The morning of the hunt finally came, and my alarm was set for 4:15 a.m. John Chapel was right on time, paperwork was signed, and we were ready to roll. Sitting in the truck well before daylight gave us a chance to go over a game plan and time for John to share stories and photos of successful past clients. A gorgeous sunrise was our alarm clock to start the truck and get our oryx adventure started. Miles were covered as we followed the vast fence lines bordering the White Sands Missile Range, looking for fresh tracks on heavily used game trails to follow.

It didn’t take long before John spotted our first set of oryx tracks. The pointy nature of the track was unmistakable and easy to identify amongst the cattle tracks that littered the land. Glassing the open desert didn’t turn up the animal that left the tracks, but John was confident we could track the animal down later in the morning to his bed or to the safety of the missile range.

With everyone on the team knowing what we were looking for, a second crossing was quickly spotted and another two sets of oryx tracks were found. With one of the sets being heavily rounded, John felt this would be a very old and broken bull. Once again, these tracks would be revisited later in the day if we couldn’t find an oryx on his feet during the prime, cool morning’s hunt.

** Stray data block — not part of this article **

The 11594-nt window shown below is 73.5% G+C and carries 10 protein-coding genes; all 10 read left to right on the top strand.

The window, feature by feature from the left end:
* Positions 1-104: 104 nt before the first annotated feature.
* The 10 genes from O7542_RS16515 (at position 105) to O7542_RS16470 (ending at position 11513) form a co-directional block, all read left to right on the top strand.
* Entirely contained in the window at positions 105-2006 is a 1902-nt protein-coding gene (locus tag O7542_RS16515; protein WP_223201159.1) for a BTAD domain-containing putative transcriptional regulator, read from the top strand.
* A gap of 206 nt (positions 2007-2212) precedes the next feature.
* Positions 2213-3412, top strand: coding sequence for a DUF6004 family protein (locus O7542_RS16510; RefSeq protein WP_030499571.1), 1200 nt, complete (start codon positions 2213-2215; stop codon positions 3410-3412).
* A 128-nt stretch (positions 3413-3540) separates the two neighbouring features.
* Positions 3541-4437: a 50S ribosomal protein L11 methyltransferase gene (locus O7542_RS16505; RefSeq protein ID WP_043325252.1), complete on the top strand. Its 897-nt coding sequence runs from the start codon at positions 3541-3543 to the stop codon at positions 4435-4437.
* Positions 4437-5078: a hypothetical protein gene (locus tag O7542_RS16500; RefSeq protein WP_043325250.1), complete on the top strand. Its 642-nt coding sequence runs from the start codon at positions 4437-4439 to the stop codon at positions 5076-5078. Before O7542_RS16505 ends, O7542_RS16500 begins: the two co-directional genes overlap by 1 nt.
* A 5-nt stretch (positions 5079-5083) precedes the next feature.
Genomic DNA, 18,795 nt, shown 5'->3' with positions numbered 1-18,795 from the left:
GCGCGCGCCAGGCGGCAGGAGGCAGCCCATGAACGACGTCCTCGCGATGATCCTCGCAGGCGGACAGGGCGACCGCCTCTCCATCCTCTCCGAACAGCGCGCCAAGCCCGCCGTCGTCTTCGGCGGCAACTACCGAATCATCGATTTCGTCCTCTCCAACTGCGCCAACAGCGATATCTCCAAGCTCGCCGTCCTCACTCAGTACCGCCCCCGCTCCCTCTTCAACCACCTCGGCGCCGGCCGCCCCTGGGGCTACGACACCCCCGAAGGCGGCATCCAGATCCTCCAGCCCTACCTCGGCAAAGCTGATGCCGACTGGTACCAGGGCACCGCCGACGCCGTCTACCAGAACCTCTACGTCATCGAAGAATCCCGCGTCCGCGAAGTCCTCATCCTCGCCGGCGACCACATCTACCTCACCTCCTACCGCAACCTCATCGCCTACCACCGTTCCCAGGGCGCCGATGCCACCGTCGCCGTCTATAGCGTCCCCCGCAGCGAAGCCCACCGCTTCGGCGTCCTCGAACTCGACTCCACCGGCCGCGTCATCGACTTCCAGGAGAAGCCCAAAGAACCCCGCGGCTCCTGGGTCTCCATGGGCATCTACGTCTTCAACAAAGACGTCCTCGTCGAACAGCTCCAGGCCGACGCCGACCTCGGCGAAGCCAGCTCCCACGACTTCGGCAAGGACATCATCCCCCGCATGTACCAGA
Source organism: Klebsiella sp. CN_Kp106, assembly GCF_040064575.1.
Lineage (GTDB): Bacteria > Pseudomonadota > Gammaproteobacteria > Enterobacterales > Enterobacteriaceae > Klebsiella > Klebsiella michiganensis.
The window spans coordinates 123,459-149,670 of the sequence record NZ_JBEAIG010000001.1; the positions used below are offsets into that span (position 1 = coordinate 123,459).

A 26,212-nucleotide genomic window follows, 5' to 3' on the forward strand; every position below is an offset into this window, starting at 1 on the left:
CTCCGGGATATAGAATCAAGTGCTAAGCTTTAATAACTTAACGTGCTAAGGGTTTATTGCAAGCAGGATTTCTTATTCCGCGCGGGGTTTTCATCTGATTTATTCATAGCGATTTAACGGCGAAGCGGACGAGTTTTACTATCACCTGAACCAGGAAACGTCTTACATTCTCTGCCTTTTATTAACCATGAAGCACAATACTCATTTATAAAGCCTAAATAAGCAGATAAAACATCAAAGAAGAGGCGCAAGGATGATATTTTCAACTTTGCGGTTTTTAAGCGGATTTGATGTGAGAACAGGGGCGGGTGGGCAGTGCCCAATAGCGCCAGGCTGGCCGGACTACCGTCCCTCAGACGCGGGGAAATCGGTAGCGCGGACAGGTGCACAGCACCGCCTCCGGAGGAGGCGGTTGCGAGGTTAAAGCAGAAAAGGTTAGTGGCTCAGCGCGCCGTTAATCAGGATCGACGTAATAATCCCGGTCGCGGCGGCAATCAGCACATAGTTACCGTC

Vantage spots were glassed, and John explained how this flat, desolate landscape was misleading and there were plenty of 10-12 foot rolling sand dunes to give the animals safety from our optics. Just shy of two hours into our hunt and with the sun starting to burn off the morning’s cool temperatures, John decided to head directly to an area where his July hunter killed a beautiful oryx bull. He was amazed with how much sign was in this area when his last hunter punched his tag and hoped we could also glass something up to hunt.

With a 90-degree turn in the upcoming fence line, I spotted a white spec. John put glass to it and said it was a beautiful antelope buck. As we all looked him over through our binos, Jace shouted, “There are some oryx right over there!”

Looking about 100 yards to our left, we couldn’t believe we all missed 17 oryx looking at us from the brush. As luck would have it, John broke the news to us that they were all on the wrong side of the missile range fence and safe from hunting. Excitement was high with all the sign in the area and the amount of animals we were seeing.